“Thanks to many years of terrific leadership under Jim Ehleringer, the center has the right foundation in place to develop, train and support interdisciplinary teams to address the next generation of environmental and sustainability challenges,” Wildermuth said. “Brenda has the energy, enthusiasm and leadership the GCSC needs, and we look forward to working with her as she guides the center into this next era of its existence.”
Bowen will also pursue her geoscience research, which focuses on the interactions between sediments and fluids and how environmental change impacts those interactions. Minerals precipitating from fluids can provide a snapshot of what’s going on in the environment at different times, said Bowen. Her most recent paper, published this month in GSA Today, explores salty, acidic lakes in Western Australia. Bowen is also leading a collaborative effort to evaluate environmental processes that impact the thickness of the salt at the Bonneville Salt Flats.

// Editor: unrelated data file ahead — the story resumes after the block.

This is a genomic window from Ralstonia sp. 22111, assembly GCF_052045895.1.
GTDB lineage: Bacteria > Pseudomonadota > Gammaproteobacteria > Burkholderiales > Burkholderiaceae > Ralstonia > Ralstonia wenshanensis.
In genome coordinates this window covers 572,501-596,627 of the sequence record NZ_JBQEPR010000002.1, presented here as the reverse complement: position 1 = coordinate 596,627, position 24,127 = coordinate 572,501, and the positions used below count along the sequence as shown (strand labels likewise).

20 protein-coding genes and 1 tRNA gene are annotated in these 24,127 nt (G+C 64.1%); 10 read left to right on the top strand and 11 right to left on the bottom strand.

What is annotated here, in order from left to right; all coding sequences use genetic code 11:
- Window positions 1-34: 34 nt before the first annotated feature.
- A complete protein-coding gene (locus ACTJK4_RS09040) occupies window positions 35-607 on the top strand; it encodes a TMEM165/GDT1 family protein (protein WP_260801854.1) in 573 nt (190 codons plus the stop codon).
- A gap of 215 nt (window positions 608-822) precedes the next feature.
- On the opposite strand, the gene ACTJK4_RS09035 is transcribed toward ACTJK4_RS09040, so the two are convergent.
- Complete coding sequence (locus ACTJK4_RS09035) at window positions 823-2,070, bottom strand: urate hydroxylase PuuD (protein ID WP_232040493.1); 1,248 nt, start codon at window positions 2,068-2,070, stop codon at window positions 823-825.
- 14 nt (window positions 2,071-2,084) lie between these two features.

Bowen completed her bachelor’s and master’s degrees in earth sciences at the University of California, Santa Cruz. She holds a doctorate in geology from the University of Utah. She is an associate professor in the Department of Geology and Geophysics.
Interested in becoming an affiliated faculty member with the GCSC? Submit a current curriculum vitae and a brief statement explaining how your academic research relates to the environment, global changes, sustainability and/or ecosystems to email@example.com.